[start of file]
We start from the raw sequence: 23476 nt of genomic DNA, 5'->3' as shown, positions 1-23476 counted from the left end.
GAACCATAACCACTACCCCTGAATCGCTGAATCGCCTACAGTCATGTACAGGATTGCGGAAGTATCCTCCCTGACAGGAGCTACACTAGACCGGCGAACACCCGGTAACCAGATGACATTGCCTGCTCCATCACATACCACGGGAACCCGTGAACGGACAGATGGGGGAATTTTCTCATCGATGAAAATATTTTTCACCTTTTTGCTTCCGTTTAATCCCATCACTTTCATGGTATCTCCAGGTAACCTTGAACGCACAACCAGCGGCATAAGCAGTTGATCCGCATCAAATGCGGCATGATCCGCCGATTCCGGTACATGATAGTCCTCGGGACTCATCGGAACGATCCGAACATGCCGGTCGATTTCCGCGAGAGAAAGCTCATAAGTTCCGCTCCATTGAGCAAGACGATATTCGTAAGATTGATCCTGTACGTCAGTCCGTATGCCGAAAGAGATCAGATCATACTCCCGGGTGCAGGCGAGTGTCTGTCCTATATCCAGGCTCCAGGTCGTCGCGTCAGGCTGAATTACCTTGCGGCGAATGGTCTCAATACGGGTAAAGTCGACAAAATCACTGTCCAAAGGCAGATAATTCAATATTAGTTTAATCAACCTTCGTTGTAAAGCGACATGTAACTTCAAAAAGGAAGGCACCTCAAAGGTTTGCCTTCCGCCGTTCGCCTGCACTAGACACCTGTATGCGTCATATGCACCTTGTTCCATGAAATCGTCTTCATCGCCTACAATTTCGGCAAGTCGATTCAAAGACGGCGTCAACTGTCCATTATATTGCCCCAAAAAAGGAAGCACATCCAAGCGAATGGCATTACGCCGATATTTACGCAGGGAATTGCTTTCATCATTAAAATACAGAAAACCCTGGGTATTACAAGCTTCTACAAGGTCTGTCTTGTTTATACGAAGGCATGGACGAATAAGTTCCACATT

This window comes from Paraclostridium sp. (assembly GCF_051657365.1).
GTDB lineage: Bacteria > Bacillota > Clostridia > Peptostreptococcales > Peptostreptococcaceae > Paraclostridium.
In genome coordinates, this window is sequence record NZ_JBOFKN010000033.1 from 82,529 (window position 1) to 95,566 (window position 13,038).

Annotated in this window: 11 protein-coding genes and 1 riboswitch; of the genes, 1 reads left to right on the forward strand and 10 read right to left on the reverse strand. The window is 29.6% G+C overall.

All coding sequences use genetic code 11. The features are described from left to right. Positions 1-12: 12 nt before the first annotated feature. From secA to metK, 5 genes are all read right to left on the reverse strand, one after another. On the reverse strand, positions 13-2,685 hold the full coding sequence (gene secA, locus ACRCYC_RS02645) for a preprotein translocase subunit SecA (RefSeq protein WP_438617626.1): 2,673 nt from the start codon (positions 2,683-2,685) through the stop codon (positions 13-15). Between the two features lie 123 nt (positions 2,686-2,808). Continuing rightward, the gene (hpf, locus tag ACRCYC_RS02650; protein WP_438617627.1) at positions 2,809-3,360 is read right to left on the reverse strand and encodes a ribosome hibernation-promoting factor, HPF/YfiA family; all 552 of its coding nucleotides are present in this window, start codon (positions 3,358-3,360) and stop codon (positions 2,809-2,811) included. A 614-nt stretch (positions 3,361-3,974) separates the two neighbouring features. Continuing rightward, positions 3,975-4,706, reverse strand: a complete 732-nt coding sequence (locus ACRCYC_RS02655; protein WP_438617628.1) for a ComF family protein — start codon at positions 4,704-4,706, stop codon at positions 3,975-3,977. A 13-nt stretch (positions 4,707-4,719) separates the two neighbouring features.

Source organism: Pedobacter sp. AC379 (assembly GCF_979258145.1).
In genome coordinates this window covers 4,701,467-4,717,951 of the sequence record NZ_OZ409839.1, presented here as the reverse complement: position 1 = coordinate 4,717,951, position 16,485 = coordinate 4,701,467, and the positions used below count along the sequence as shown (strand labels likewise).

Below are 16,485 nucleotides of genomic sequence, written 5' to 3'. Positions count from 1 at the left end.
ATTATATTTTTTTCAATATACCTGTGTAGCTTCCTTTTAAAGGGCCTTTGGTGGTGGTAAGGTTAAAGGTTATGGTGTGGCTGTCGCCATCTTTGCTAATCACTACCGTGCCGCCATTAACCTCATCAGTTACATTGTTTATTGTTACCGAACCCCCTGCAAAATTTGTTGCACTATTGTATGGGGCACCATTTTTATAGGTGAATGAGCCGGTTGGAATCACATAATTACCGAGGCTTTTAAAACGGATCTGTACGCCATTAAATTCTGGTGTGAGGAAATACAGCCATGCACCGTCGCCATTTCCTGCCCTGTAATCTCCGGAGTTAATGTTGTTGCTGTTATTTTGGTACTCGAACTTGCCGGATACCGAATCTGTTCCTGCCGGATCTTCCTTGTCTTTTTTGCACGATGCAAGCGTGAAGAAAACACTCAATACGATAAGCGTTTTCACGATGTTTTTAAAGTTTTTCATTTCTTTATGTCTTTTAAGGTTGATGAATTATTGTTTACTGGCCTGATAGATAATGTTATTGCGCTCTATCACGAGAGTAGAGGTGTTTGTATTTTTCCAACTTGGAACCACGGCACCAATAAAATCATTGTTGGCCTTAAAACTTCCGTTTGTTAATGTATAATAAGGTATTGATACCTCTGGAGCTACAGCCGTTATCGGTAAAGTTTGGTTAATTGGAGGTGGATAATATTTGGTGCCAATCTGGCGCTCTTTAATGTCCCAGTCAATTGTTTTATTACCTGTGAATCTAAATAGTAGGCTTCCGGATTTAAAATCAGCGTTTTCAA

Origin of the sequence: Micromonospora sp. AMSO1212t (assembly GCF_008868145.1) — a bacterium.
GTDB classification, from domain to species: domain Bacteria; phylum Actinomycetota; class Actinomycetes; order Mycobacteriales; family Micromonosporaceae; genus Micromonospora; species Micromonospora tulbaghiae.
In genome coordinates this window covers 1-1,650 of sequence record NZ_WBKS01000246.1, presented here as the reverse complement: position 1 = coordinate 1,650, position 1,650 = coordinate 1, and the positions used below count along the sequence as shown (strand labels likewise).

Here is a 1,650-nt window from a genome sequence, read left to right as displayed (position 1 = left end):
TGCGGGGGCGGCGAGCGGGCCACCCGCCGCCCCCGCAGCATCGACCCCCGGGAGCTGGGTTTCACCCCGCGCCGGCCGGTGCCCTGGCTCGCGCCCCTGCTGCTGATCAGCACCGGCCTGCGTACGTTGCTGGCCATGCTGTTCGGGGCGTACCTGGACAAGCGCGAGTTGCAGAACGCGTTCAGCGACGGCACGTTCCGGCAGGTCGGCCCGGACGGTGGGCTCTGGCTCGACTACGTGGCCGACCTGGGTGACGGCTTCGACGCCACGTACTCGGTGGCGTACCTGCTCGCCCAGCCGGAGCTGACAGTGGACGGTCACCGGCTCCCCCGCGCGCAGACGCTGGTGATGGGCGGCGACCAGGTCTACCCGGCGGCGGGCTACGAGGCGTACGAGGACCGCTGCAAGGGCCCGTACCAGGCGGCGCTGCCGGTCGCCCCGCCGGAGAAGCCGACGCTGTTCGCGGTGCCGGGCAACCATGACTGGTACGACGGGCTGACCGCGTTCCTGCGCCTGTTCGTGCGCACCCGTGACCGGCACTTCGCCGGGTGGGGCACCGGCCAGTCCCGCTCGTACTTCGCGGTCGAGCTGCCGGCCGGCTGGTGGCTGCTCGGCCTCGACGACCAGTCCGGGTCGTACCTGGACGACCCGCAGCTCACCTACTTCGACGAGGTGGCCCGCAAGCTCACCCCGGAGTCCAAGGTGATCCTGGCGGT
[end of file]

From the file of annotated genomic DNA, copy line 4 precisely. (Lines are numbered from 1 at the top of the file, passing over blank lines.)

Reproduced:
GTDB lineage: Bacteria > Bacillota > Clostridia > Peptostreptococcales > Peptostreptococcaceae > Paraclostridium.